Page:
There’s no doubt that splashing around in a pool on a summer’s day is one way to live your best life! But, is a pool a pool? In Iowa, there are commonly three types of inground pool options to consider: concrete, vinyl liner, or fiberglass swimming pools. When it comes down to it though, does the body of water which you decide to float on really matter? If so, why? What are the pros and cons of the options that exist in the market today?
Does this ring a bell? We aren’t surprised because it’s a common question that we hear ALL THE TIME when someone is beginning to consider what direction to go with their pool project.
Over the 20+ years that we have been building pools, our core competency has remained in concrete pool construction, although we have installed and consulted on vinyl liner and fiberglass projects, as well. The main considerations between the three come down to cost, installation and structure, customizability and lifetime.
Here, we will break down all three.
We may be a little biased, but when comparing concrete, to vinyl liner, to fiberglass, a concrete pool checks off all the marks to being a premium product. With that comes a premium price tag. When thinking about cost, we often tell our customers to think of concrete pools as the “Ferrari of swimming pools”.
With consideration to quality, in most cases, a concrete pool will outlive the people who built it. Concrete pools are built with walls reinforced with steel and concrete so the walls are self-supportive. Typically the only maintenance or repairs needed throughout the life of a concrete pool involve the mechanical equipment or cosmetic renovations such as re-plastering or re-tiling the pool surface to update the pool aesthetic.
When spending the money it takes to build a custom concrete pool, you should be able to have everything you want. When it comes to customization, a concrete pool provides endless possibilities. Based on your wants and needs, everything from the shape, the size, and the depth can be custom designed. With concrete pools you can add in water features such as waterfalls, sunshelves and benches. You can even custom select color combinations for the pool plaster, tile, or even the concrete decks to tie in with the property or exterior colors of the home.
Fiberglass pools are considered the next most expensive of the three inground pool options.
In Iowa, we tend to see drastic climate fluctuations which can definitely affect the lifespan of a fiberglass pool. As a relatively new option to the inground pool market, it is our opinion that fiberglass pools simply have not been tested enough to know how long they can hold up within the Iowa climate conditions. Other parts of the country may say otherwise. We have a hunch, however, that they are not able to sustain as long as a concrete pool. Although a fiberglass pool may be less of an upfront investment, it seems they could get costly to maintain or replace after awhile.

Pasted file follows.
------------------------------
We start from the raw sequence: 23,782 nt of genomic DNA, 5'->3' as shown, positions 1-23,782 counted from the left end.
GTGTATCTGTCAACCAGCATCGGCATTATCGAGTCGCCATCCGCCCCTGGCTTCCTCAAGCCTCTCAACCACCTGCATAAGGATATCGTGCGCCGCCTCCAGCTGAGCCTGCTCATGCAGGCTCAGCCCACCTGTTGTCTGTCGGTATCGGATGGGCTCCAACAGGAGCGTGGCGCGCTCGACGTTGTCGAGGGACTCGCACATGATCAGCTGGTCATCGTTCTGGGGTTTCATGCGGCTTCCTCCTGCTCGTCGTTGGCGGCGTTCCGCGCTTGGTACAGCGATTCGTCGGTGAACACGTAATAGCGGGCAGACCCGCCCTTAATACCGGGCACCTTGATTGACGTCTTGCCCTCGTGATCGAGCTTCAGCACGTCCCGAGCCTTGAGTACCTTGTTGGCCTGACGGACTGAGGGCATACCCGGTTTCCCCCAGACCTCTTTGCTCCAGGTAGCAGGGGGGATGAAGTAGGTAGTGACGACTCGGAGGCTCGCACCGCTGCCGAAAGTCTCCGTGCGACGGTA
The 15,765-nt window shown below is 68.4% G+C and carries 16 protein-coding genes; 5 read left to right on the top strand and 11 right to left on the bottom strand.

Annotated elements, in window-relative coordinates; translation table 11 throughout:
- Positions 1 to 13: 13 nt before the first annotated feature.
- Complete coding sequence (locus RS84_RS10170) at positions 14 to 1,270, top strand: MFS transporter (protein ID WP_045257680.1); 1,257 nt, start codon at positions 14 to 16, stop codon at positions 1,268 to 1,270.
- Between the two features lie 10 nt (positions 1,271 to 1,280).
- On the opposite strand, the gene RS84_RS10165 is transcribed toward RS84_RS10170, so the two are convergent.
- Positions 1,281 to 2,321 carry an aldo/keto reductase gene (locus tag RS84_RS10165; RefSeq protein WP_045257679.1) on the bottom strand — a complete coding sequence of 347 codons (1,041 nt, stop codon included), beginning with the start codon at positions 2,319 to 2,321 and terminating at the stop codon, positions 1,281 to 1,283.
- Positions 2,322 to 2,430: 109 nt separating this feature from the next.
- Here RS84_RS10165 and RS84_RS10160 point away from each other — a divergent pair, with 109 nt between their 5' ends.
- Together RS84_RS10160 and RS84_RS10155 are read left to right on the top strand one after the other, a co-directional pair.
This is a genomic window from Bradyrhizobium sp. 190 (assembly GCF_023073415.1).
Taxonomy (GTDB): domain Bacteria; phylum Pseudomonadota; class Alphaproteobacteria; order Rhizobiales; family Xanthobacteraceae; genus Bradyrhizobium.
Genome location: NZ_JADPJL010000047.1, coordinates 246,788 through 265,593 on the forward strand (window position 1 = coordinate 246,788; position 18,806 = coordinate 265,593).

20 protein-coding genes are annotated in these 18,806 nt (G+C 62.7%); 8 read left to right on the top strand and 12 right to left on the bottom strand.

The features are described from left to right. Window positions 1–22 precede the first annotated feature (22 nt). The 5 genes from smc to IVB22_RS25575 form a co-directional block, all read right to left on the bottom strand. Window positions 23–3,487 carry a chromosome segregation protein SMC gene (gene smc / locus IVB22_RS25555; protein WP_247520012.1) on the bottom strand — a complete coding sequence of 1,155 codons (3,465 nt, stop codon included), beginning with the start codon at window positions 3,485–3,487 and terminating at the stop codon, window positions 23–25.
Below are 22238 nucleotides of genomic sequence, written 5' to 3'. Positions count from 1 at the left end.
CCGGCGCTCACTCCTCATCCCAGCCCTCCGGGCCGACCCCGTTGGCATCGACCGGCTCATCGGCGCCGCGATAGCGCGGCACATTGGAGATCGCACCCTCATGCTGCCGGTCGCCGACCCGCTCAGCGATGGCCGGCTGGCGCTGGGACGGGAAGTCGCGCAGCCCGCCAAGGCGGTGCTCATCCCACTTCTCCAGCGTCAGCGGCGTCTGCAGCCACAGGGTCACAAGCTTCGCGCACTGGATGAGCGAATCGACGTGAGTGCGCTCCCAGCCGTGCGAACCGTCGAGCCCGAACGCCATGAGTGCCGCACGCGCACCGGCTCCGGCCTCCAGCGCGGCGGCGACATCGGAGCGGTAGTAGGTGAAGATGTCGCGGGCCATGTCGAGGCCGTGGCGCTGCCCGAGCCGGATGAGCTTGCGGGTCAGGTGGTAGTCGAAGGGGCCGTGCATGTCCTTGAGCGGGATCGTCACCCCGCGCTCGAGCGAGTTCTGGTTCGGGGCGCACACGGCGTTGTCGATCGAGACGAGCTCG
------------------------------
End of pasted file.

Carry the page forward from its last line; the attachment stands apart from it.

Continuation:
When it comes to fiberglass pool installation and customization, it’s best to think of it as a cookie cutter option. Customization is possible, but not nearly to the level of a concrete pool. Typically with a fiberglass pool, a handful of shapes, sizes, and shell colors are available to select from. This is something to consider when trying to determine how well you want the pool to blend in with the natural environment and color scheme of your home.
Vinyl liner pools are the least expensive of the three inground pool options. They are also the most popular option in the Iowa residential market from what we’ve seen. In fact, we received so many requests for vinyl liner installation that we expanded our construction department to meet demand. Now we say vinyl liners are the “least expensive” with the caveat that they are least expensive upfront. Inevitably, liners need to be replaced over time. As a result, there is recurring costs with a vinyl liner that you won’t see with concrete or fiberglass pools.
When installing a vinyl liner, the walls are not self-supportive like a concrete pool, therefore, proper soil compaction is key. In addition, there must be fill dirt behind the vinyl walls to support the structure. The pool must always have water in it too, because if the pool loses water, the walls have potential to cave in. Needless to say that could ruin the pool. On that note, vinyl liners themselves are simply a membrane and can tear. It is possible to patch a liner tear, but it may not be aesthetically pleasing. Sun and chemicals can also fade a vinyl liner. Optimistically, the average liner itself lasts 5-7 years before needing replaced. Proper installation, maintenance and care will determine how frequently that timeline truly is.
Like fiberglass pools, vinyl liners are customizable to an extent, but only to the extent of options offered. Various shapes, liner designs, and colors are all possibilities. Of course, you can get creative with concrete decking and landscaping, to add customization that the pool itself cannot offer.
Which one is for you?
So that…in a pool shell (haha! pool puns)…is the difference between the three most common types of inground swimming pools built in Iowa. There’s a little something for everyone and that’s just the way we like it.
Starting to think about summer…or better yet…that pool project you’ve been longing to start for years? Send us an email at [email protected]. We’d love to answer any more questions you might have and start working on what we can build for you.